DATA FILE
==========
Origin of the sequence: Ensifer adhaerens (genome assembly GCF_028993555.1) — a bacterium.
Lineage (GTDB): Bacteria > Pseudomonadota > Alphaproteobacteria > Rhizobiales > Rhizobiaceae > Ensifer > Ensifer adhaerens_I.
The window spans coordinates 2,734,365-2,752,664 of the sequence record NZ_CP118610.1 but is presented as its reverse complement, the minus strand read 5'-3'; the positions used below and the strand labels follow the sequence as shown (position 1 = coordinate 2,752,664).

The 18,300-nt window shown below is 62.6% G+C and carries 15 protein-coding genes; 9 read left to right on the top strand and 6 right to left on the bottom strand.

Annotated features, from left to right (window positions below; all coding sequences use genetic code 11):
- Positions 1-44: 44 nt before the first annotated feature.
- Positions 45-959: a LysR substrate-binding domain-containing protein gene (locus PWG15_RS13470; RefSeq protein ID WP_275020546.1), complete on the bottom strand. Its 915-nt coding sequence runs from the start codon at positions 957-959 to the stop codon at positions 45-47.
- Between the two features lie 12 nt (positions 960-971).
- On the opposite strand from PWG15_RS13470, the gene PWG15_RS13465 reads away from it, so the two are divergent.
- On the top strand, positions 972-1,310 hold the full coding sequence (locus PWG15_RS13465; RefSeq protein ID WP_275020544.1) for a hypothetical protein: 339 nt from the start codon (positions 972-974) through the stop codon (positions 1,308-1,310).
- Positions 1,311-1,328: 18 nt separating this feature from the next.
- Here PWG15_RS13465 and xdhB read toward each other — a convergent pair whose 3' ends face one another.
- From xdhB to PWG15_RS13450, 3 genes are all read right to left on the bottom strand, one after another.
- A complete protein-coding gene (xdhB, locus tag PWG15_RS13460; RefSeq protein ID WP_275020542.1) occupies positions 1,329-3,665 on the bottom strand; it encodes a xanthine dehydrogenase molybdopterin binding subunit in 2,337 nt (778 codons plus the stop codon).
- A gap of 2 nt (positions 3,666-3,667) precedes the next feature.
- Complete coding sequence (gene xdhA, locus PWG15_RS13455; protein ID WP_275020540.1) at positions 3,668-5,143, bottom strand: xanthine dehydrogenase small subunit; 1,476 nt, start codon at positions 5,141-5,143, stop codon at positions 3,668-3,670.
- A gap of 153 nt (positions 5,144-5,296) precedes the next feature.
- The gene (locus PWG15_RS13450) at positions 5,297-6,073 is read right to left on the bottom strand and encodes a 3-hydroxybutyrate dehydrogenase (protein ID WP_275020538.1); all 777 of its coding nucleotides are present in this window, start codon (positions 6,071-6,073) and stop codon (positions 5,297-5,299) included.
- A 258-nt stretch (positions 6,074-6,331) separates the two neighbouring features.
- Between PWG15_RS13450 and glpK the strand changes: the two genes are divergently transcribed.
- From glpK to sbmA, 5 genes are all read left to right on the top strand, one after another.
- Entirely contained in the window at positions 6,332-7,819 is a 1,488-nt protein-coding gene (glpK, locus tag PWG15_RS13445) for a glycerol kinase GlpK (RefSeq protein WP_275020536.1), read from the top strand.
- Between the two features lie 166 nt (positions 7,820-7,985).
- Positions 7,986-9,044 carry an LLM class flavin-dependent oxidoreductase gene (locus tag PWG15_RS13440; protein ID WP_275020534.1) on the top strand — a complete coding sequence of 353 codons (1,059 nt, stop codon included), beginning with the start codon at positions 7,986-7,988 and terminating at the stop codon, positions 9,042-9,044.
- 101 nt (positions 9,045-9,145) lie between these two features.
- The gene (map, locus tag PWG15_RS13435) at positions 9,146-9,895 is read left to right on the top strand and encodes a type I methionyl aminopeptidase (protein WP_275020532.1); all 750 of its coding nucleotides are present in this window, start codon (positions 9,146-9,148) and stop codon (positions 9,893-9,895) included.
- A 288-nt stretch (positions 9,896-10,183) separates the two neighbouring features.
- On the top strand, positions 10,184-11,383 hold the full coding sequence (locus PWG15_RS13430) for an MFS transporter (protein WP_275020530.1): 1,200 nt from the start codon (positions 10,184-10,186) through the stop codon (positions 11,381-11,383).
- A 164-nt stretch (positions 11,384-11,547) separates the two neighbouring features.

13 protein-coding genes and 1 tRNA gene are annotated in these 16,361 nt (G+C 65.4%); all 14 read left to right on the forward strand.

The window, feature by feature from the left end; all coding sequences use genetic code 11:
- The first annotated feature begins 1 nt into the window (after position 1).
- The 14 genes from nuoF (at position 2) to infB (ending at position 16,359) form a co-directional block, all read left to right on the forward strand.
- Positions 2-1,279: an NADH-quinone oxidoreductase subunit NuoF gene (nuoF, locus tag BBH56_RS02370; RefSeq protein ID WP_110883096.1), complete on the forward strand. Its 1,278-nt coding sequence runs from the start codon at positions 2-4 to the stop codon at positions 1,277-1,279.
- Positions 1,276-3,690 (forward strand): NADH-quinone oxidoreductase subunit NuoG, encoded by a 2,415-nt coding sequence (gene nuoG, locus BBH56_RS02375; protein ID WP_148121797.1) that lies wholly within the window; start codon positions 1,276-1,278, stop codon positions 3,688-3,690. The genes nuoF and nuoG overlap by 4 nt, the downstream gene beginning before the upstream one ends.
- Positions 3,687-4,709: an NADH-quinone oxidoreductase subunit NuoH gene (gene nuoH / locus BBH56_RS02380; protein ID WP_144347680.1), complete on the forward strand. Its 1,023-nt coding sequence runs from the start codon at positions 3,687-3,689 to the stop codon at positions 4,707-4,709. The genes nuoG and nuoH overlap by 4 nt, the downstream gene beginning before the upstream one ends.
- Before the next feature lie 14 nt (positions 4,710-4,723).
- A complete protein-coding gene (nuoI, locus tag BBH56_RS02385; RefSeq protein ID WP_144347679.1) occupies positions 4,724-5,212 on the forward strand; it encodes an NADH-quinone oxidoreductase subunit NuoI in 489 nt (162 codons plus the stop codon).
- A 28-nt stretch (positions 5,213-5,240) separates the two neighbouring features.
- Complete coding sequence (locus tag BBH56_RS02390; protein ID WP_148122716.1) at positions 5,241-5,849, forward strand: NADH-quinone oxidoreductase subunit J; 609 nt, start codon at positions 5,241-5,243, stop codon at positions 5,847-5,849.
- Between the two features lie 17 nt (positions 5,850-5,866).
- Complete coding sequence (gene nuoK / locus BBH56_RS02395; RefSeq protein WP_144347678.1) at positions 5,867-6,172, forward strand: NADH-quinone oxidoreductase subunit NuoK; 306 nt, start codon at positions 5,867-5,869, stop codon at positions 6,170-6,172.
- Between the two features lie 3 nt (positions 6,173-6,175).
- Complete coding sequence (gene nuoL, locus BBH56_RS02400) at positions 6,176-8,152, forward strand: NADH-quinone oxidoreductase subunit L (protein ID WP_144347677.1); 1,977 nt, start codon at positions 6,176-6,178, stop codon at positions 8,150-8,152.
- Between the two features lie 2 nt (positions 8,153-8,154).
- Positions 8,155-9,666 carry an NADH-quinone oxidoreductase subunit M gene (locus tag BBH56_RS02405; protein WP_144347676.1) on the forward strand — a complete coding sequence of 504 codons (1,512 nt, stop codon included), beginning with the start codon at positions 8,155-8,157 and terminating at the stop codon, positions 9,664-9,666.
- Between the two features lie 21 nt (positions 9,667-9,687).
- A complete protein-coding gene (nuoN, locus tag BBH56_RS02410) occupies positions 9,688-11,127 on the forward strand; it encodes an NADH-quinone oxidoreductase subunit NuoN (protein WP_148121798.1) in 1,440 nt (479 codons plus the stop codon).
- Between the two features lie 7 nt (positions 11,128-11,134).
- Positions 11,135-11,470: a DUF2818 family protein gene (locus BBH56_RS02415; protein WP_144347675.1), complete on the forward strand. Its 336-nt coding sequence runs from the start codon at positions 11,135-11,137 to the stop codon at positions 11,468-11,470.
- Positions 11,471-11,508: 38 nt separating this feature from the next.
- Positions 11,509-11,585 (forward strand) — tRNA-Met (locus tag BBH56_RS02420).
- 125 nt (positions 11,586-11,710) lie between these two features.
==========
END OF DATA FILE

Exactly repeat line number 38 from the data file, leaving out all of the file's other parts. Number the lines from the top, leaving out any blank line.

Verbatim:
- A complete protein-coding gene (nuoI, locus tag BBH56_RS02385; RefSeq protein ID WP_144347679.1) occupies positions 4,724-5,212 on the forward strand; it encodes an NADH-quinone oxidoreductase subunit NuoI in 489 nt (162 codons plus the stop codon).